At 2:00 a.m. on July 27th, Sam was driving her family’s Ford Focus down Buxton Road, drunk and screaming-fast. She swerved off the road and hit a telephone pole. The Ford flipped and landed on the driver side. The metal scrunched, crushing her in her seat. They closed the road for two hours to fix the telephone pole, and then opened it right back up again.

Life in Lewiston has an undertow of desperation. It’s the kind of small, poor town where everyone’s family settled there in the 1850s to work in the mills, and they’ve all been working the same kind of blue collar jobs ever since. The mills are closed now, so they work in the Tampax factory, or the Country Kitchen Donuts factory, or they don’t work at all. Kids call it the Armpit of Maine, or the Dirty Lew. They dream of leaving, throwing all of their belongings in a mud-crusted Ram pickup and driving south-west forever, but they never do.

I didn’t feel desperation to leave, growing up. My parents moved to Lewiston in the ’90s to teach anthropology at a nearby liberal arts college. Lewiston was their chosen home, so that’s how it always felt for me. But as graduation drew closer, it became increasingly inevitable that I was going to leave (whether I wanted to or not), and that my friends were going to stay, stuck, like in a bad dream where you’re thrashing but something’s got you by the ankles.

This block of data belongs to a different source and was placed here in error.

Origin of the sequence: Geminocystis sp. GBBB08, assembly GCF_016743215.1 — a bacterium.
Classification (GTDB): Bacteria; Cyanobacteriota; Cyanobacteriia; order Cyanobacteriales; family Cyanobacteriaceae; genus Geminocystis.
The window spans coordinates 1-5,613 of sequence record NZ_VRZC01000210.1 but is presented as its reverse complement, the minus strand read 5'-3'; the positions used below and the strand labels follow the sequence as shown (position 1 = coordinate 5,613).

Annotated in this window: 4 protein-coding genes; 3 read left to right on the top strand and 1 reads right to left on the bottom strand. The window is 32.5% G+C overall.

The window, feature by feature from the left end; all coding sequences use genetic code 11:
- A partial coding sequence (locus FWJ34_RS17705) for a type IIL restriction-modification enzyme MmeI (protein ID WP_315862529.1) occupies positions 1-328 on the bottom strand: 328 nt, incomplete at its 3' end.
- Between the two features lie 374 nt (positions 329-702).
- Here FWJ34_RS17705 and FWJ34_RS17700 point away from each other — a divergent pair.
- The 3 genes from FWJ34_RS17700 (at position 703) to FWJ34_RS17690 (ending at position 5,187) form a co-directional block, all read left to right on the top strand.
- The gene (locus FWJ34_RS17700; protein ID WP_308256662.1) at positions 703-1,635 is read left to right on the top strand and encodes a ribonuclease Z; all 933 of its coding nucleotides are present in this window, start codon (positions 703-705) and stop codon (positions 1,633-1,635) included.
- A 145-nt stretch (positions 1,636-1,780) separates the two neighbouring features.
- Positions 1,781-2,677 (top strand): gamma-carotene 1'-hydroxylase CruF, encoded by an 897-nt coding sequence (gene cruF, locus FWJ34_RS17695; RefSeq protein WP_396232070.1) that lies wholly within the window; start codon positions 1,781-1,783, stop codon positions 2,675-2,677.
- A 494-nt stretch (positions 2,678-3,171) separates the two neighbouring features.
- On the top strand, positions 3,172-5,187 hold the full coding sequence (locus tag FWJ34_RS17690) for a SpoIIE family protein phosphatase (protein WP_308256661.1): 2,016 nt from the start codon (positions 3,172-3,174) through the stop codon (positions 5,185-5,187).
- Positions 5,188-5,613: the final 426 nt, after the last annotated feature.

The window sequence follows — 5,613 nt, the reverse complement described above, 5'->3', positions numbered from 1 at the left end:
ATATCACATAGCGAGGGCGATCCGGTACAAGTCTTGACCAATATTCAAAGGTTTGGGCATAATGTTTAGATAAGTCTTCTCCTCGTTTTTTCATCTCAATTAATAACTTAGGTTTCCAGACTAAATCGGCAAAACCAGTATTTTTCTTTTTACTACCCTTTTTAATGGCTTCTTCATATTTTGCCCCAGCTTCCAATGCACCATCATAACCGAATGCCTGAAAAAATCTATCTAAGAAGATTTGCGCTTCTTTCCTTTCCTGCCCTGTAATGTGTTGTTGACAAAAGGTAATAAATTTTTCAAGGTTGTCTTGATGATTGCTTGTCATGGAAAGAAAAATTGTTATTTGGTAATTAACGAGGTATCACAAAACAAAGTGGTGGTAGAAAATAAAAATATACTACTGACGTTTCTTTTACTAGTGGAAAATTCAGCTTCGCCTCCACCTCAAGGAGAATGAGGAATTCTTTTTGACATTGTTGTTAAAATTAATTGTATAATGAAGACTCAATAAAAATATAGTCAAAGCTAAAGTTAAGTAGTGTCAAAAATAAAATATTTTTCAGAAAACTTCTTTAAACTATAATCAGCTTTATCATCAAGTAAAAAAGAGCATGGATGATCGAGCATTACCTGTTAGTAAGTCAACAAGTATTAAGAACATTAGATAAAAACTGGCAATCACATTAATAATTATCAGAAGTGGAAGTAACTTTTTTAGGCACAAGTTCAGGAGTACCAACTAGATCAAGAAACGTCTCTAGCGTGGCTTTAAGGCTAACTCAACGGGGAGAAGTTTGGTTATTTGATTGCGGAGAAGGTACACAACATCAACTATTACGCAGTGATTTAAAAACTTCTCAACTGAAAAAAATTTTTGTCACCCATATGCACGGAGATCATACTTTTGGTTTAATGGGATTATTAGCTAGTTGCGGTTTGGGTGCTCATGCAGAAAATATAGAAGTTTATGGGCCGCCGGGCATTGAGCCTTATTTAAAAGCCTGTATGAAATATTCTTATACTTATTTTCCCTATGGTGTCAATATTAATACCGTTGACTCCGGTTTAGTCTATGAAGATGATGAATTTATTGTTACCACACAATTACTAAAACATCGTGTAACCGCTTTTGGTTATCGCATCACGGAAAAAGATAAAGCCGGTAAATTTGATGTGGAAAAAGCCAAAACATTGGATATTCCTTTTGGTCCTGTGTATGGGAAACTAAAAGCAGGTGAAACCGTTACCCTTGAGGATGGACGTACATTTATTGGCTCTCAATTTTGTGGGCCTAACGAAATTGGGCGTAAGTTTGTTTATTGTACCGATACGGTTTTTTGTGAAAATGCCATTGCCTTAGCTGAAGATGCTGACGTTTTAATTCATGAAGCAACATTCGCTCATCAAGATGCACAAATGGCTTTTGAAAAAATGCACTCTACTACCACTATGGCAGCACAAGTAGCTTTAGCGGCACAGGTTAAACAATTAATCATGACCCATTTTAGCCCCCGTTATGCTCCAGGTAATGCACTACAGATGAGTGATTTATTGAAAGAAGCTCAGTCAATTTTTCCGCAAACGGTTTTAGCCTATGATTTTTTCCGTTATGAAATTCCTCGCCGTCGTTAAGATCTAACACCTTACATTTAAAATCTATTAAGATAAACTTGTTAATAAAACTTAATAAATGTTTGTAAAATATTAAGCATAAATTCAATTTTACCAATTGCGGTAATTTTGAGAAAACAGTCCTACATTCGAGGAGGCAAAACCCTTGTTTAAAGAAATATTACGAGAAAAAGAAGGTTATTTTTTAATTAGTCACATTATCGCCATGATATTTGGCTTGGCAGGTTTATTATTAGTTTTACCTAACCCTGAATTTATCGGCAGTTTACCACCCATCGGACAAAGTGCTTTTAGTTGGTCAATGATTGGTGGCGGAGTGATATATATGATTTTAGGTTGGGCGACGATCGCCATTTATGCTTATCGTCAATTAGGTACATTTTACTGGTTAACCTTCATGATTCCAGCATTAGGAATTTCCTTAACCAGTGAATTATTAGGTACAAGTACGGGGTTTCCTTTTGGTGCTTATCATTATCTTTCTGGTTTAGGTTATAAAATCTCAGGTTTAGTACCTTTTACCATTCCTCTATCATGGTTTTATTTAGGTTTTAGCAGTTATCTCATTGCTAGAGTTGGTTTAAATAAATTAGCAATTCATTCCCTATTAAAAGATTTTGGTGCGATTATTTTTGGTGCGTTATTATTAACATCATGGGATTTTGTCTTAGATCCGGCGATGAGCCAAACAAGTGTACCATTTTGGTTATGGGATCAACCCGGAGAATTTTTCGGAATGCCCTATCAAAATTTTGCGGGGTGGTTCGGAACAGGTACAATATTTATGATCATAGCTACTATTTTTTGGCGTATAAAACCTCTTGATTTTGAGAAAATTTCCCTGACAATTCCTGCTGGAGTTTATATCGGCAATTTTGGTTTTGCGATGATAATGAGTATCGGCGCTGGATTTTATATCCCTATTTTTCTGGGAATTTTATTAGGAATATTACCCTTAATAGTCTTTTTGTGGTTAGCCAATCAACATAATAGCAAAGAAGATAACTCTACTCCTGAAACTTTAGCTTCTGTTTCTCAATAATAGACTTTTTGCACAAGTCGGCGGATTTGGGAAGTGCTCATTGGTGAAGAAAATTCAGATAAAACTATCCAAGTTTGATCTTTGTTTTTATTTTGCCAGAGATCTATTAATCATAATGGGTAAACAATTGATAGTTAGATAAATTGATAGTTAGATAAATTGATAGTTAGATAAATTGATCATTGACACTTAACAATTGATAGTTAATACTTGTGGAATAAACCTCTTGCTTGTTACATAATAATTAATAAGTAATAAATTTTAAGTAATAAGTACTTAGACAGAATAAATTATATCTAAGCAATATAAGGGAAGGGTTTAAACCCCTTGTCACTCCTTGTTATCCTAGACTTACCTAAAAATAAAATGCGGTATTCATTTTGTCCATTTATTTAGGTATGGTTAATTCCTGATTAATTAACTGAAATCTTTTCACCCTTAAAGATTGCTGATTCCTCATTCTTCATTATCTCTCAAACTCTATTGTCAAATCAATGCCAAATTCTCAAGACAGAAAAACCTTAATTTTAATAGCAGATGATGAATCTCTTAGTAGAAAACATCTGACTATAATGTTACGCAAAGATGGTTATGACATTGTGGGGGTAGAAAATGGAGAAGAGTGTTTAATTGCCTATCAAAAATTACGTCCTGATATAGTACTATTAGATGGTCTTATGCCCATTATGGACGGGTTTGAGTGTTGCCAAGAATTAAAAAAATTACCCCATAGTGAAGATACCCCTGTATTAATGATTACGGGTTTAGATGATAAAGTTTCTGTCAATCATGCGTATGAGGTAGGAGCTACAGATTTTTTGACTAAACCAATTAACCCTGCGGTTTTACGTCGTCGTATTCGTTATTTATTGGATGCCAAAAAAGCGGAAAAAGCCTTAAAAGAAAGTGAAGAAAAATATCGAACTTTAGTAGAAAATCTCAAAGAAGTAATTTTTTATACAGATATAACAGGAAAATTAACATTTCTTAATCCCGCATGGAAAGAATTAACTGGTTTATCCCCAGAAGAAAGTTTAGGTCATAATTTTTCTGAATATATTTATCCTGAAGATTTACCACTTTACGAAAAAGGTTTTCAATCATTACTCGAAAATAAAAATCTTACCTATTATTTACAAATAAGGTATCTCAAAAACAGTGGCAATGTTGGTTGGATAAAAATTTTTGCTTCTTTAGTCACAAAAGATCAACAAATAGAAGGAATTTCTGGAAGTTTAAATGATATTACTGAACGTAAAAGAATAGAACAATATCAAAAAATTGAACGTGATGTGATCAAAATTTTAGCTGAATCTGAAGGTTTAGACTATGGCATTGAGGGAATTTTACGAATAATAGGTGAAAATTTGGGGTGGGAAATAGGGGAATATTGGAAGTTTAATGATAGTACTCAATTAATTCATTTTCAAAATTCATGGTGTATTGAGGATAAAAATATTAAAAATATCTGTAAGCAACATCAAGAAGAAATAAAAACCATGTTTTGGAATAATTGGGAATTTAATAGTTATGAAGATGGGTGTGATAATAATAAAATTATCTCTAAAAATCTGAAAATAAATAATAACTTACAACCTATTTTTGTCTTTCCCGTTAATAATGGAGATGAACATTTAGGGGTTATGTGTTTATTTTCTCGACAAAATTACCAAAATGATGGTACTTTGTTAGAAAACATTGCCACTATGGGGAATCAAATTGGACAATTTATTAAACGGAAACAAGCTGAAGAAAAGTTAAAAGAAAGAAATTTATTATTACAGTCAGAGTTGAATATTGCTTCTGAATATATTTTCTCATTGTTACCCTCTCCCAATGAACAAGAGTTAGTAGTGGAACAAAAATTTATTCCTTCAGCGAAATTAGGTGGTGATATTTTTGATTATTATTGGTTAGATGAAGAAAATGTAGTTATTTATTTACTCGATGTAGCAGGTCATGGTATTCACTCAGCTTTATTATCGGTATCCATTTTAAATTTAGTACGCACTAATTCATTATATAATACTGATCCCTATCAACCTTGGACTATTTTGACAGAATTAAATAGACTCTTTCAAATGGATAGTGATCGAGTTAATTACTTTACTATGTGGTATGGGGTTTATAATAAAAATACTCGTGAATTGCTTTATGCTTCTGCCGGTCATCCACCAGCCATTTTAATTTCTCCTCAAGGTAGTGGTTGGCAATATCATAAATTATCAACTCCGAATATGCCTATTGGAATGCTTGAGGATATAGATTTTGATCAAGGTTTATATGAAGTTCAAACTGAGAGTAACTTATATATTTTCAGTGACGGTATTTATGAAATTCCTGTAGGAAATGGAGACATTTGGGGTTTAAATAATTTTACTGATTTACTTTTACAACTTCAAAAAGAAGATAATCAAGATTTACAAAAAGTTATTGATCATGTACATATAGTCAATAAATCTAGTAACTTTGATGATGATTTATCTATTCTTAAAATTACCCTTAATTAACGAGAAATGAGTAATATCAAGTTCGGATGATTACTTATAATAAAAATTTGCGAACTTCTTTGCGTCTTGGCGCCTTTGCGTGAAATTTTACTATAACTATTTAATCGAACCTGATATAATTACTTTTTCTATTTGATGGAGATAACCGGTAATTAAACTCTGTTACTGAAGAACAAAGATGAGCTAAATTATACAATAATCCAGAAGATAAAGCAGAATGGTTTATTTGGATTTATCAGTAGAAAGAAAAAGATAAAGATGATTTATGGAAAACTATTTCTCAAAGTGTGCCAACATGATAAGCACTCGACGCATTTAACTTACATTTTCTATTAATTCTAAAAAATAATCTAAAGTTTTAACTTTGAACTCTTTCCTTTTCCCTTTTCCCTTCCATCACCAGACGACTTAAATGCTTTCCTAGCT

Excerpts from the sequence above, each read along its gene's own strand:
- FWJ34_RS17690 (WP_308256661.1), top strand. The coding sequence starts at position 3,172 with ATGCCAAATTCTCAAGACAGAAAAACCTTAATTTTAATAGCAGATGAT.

Mourning brings people in Lewiston together like nothing I’ve ever seen, though minor league ice hockey runs a close second. Everyone in Lewiston remembers being young and bored and trapped. They don’t just grieve for one person’s death; they grieve for the town, for the kind of place where kids die trying to get out. It’s intense, public, ebullient grief. It’s the whole town in matching white shirts, releasing orange balloons strung with letters to the dead. These kids die praying to break free, but strangely, wonderfully, their deaths draw the community into an even tighter circle.